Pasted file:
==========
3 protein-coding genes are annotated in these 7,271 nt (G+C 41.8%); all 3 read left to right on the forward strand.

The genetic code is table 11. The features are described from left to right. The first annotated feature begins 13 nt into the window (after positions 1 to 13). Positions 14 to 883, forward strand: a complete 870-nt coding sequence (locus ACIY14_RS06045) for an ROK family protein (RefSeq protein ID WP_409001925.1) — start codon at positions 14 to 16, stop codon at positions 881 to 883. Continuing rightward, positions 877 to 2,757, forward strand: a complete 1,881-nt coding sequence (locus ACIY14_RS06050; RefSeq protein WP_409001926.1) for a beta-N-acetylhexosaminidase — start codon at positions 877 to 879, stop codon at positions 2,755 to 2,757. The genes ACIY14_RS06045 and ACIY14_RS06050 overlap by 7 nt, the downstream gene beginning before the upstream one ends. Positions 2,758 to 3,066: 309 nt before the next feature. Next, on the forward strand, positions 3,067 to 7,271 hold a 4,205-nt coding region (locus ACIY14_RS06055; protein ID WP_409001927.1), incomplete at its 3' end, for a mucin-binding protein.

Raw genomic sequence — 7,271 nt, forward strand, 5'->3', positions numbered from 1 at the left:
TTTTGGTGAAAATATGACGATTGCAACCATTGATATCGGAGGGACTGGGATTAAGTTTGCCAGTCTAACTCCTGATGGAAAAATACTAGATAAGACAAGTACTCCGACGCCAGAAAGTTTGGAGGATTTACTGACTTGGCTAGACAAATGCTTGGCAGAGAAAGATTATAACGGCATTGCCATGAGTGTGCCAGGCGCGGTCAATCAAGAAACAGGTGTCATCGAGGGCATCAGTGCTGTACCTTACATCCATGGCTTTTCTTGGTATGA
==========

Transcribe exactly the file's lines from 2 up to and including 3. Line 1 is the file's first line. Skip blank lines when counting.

The genetic code is table 11. The features are described from left to right. The first annotated feature begins 13 nt into the window (after positions 1 to 13). Positions 14 to 883, forward strand: a complete 870-nt coding sequence (locus ACIY14_RS06045) for an ROK family protein (RefSeq protein ID WP_409001925.1) — start codon at positions 14 to 16, stop codon at positions 881 to 883. Continuing rightward, positions 877 to 2,757, forward strand: a complete 1,881-nt coding sequence (locus ACIY14_RS06050; RefSeq protein WP_409001926.1) for a beta-N-acetylhexosaminidase — start codon at positions 877 to 879, stop codon at positions 2,755 to 2,757. The genes ACIY14_RS06045 and ACIY14_RS06050 overlap by 7 nt, the downstream gene beginning before the upstream one ends. Positions 2,758 to 3,066: 309 nt before the next feature. Next, on the forward strand, positions 3,067 to 7,271 hold a 4,205-nt coding region (locus ACIY14_RS06055; protein ID WP_409001927.1), incomplete at its 3' end, for a mucin-binding protein.

Raw genomic sequence — 7,271 nt, forward strand, 5'->3', positions numbered from 1 at the left: